When it comes to fitness and health, one of the most mind-numbingly frustrating things that one can experience is the seemingly stubborn ability of the body to NOT want to lose fat. You work out regularly and feel like you have made significant changes to your diet. You may have even seen some preliminary progress early on with your current approach, but now you are at a standstill. Nothing is happening even though you are spending time working out and you are trying to eat better.
This totally sucks but it’s also common. I have had quite a few clients come to hire me who were in this EXACT same predicament. All of them were massively frustrated with their stalled fat loss. The interesting part was that all of them (and likely you) responded extremely well to a few of the same minor changes to their diets and workout routines. Although everyone is different with a unique set of circumstances, most of you reading this article with fat loss that has come to a grinding halt will do well if you simply apply the following three steps.
Step 1: Track your food
When people are asked to estimate how many calories they eat in a given day they ALWAYS grossly underestimate. Nutrition scientists have spent a lot of money and put a lot of time into figuring out the magnitude of reporting errors in dietary studies. They find that the average person UNDER reports their calories by an average of 30 percent. This is the difference between 2000 calories and 2600 calories. This is a HUGE difference. To put it into perspective, you would need to do roughly 1-2 hours of cardio to burn that many calories.
Since fat loss can only happen in a calorie deficit, you are simply eating too many calories to lose fat. Although long term fat loss is far more complex than simply counting calories, you cannot get around this rule of physics. If you are consuming the same number of calories as you are burning nothing will happen. Your body has no reason to burn your stored energy (body fat) if it is getting enough energy in the form of food.
Track your food for a full week of NORMAL eating. Eat as you have been since your progress stalled and use a free food tracking app to add up all the calories from the food you eat (don’t forget calories from drinks too). At the end of the week, average it out per day. Odds are you will be shocked that you are eating more than you thought. Or you may have had no idea at all to begin with, but now you know. Now all you need to do is cut your calories by around 300-800 per day and the weight loss will start right back up.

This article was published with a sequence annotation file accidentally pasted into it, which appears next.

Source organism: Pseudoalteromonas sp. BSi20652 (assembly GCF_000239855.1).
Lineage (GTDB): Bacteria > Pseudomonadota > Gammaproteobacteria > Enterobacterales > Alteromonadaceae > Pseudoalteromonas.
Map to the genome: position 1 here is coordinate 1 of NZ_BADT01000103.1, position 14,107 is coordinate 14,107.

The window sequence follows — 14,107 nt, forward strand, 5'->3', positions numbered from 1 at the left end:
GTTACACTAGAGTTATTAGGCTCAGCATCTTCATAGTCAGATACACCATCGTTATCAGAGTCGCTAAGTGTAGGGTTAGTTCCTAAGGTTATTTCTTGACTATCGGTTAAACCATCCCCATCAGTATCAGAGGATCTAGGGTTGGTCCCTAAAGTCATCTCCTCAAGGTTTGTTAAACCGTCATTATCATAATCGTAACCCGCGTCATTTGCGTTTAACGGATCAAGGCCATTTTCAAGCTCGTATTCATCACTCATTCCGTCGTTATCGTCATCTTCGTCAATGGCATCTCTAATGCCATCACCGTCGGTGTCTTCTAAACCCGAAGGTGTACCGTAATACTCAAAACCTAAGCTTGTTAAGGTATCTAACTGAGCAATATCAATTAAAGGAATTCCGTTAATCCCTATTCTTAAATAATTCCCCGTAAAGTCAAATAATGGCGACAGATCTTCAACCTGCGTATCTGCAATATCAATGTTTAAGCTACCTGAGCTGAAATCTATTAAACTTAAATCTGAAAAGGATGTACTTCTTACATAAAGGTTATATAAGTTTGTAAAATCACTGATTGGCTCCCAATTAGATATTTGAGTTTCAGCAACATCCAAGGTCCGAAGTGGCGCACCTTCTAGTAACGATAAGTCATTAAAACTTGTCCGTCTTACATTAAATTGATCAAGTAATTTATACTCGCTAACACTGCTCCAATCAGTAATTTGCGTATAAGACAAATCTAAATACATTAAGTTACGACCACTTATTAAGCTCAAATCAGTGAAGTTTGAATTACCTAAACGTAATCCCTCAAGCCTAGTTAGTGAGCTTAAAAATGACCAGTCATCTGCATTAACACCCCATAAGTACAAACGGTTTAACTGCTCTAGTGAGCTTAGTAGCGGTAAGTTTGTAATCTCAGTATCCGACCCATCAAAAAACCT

Step 2: Avoid Heavily Processed foods
Your biggest enemy when it comes to fat loss is your cravings or appetite. Eating less calories than you burn means your body has to tap into its stored energy (body fat). This usually leads to an increase in appetite. Using willpower and ignoring your cravings can work in the short term, but if this feeling is strong enough or lasts long enough most people eventually cave in.
The most effective strategy I have ever employed with my clients to help them manage their appetites was to avoid foods that STRONGLY encourage them to eat more. Namely, heavily processed foods.
These are foods that are typically found in wrappers, boxes or are frozen and easily microwaved to be consumed. The vast majority of the research and development money that goes into designing these foods goes into making them as hedonistically enjoyable as possible. These foods are designed to make you eat more and we now have studies that show just how effective they are. A recent, well-controlled study showed that people who had access to highly processed foods ate, on average, 500 MORE calories than people who only had access to minimally processed whole foods.
This echoes my experience as a personal trainer. Oftentimes, simply getting clients to avoid heavily processed foods resulted in far fewer calories consumed each day which turned into fat loss. Avoid heavily processed foods and eating the right amount will become much easier.
Step 3: Increase Your Activity
You may be working out 3-4 days a week, but believe it or not, you may still be considered sedentary. Consider your WHOLE day. If you drive to work, sit in an office chair for 8-10 hours, drive home, eat dinner and sit on the couch, a one-hour workout barely makes a dent in your total activity level. This became massively apparent to me when I first had my clients wear calorie estimating step counting devices. I would notice that many of them burned more calories on the weekends when they didn’t work out than during the week when they had scheduled workouts. This was because their weekends were filled with household chores, or shopping and walking at the mall, or doing outdoor activities.
Current studies show that the average American takes a measly 3,000-5,000 steps a day. Go outside for a leisurely hour long walk and you will hit right in that range. In other words, the average person walks about an hour in their entire day.
The key is to inject movement into your routine throughout the entire day. Get yourself a step tracker to calculate your daily average steps. Now aim to double them. Do this by taking hourly breaks at work for 10-minute walks. Do this throughout the day and you will burn far more calories, which will make losing fat much easier. Most of my clients who have employed this strategy of adding small amounts of activity every hour averaged between 10,000 and 13,000 steps every single day.